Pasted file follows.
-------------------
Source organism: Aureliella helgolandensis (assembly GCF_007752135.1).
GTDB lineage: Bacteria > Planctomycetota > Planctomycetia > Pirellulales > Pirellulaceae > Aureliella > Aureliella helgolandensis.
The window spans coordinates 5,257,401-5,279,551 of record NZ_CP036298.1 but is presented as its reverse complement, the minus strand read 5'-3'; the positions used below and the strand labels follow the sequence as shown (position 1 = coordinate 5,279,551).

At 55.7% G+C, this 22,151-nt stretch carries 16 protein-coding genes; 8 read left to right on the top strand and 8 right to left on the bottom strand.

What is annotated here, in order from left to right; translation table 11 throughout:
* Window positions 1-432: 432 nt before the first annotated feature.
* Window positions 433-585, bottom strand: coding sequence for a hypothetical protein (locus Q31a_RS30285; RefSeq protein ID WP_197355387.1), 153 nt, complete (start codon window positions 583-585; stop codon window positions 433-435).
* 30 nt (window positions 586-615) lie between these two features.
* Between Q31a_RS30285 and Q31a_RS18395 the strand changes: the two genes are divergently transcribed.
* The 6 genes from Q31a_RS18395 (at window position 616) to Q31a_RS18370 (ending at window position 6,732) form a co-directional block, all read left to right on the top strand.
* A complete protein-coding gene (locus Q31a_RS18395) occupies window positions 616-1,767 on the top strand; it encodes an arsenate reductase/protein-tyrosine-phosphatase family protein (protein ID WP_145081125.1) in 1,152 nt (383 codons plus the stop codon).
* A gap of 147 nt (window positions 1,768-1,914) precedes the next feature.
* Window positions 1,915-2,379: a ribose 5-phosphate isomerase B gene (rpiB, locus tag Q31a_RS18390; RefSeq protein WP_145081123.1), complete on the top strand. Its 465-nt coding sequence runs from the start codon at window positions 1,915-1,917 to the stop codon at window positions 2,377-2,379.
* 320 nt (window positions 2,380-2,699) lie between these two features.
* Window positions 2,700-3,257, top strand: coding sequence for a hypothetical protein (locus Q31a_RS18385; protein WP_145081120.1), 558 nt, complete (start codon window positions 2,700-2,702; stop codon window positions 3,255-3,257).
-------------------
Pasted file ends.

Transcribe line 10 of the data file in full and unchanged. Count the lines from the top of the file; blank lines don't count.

* The 6 genes from Q31a_RS18395 (at window position 616) to Q31a_RS18370 (ending at window position 6,732) form a co-directional block, all read left to right on the top strand.